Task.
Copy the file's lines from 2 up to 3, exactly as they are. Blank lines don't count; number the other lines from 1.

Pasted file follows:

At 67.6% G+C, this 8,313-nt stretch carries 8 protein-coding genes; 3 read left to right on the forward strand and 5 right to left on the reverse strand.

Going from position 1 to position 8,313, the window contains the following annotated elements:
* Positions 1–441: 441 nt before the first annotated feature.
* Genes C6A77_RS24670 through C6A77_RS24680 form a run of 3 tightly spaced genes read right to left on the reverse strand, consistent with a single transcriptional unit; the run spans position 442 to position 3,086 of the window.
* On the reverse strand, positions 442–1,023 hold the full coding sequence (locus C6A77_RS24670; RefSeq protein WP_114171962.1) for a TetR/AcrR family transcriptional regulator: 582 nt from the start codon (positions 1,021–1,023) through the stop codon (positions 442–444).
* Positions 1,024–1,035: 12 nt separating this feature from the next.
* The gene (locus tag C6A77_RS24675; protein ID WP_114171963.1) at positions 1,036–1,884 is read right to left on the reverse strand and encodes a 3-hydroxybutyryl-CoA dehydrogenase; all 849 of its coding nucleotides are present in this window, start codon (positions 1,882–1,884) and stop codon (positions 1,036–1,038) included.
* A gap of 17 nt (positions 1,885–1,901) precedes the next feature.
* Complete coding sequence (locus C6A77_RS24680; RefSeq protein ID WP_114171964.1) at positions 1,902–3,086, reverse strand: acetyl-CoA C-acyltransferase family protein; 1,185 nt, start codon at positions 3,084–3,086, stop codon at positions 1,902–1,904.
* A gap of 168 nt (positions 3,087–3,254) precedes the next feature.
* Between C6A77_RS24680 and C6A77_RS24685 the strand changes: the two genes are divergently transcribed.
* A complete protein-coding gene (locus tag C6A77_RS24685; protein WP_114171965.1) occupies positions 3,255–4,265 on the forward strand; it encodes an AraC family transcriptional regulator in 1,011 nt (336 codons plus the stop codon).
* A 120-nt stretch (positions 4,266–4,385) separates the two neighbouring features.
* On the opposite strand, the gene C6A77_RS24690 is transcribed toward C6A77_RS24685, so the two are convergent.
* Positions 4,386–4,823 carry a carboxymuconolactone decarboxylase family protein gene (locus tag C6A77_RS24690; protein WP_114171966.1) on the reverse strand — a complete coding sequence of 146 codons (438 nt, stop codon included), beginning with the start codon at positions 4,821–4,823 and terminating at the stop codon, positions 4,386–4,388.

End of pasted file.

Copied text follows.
Going from position 1 to position 8,313, the window contains the following annotated elements:
* Positions 1–441: 441 nt before the first annotated feature.